Whether a roof is covered in shingles, tiles or sheets of metal, proper roof installation requires some type of underlayment beneath the roof covering. Its purpose is to protect the decking and provide an extra layer of protection should water breach the exterior coverings. There are many types of underlayment available. A knowledgeable Bergen County roofing contractor can help homeowners choose the underlayment that's right for their roof.
Until recently, the most common underlayment was tarpaper. Also called roofing felt, tarpaper consists of a non woven fabric saturated with asphalt. It is still in use today and comes in either 15 or 30 pound weights. The installation method is determined by the roof's slope and the tarpaper's weight. Tarpaper is water resistant, not waterproof. It is a breathable fabric that also prevents moisture from being trapped between the deck and the shingles. Historically, roofing felt was made from organic fibers left over from other manufacturing processes. Today, it can be made of fiberglass or recycled paper and wood.
Modern manufacturers of roofing underlayment often seek to improve the function of traditional roofing felt by making it more durable or watertight. They also seek to improve installation methods.
The roofing experts at All Professional Remodeling of Bergen County NJ can assist you with any questions regarding roofing, skylights or siding.
Some newer underlayment uses adhesive as an installation method instead of nails or staples. Some underlayment uses a rubberized fabric base to make it more watertight. There are pros and cons associated with each type of underlayment. Using a watertight underlayment protects the deck in the event that it rains before the shingles can be applied, but some studies suggest that a watertight underlayment can cause moisture problems inside the attic. Proponents of "peel and stick" underlayment say that it is less labor intensive and allows them to work under windier conditions than traditional felt allows for. Self adhesive underlayment is often thinner than felt paper, and many roofers feel that it cannot protect the decking as well as thicker tarpaper can.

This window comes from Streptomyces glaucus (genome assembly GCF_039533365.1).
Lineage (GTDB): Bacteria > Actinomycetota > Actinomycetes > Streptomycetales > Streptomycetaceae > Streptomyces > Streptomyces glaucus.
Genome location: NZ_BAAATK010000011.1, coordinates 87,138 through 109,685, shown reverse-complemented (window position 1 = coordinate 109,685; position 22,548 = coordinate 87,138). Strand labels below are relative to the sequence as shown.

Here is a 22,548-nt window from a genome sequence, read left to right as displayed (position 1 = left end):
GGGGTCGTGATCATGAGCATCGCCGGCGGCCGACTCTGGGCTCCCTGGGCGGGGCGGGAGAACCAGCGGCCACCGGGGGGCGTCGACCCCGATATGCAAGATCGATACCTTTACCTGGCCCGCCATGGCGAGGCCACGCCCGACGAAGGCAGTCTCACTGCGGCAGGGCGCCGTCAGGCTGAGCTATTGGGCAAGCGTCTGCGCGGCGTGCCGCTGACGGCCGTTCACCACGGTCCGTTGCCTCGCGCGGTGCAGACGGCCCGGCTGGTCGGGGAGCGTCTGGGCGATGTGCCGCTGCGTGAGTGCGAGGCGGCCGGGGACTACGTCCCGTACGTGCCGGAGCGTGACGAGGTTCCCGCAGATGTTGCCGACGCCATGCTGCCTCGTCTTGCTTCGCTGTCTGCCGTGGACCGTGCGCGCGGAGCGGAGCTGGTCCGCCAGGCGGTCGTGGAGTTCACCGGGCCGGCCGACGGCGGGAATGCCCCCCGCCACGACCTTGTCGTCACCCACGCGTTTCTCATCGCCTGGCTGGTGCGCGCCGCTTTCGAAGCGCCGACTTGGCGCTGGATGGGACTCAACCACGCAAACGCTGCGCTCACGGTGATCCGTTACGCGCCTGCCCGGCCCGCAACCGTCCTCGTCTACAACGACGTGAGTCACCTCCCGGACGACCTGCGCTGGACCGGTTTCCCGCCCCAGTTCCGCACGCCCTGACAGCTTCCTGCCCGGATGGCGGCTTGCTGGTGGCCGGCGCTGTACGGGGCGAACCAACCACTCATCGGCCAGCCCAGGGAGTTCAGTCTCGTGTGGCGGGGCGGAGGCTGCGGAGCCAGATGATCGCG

The most important decision regarding underlayment has to do with roofing system warranties. Each manufacturer requires that a certain type of underlayment be installed in conjunction with their shingles in order for the warranty to be effective. Using an underlayment other than the one specified by the shingle manufacturer could void an otherwise extensive warranty. This might seem like an unfair business practice; however, manufacturers are very aware of how their products perform under certain climates and weather events. Each manufacturer's brand of underlayment is engineered to complement the performance of its shingles.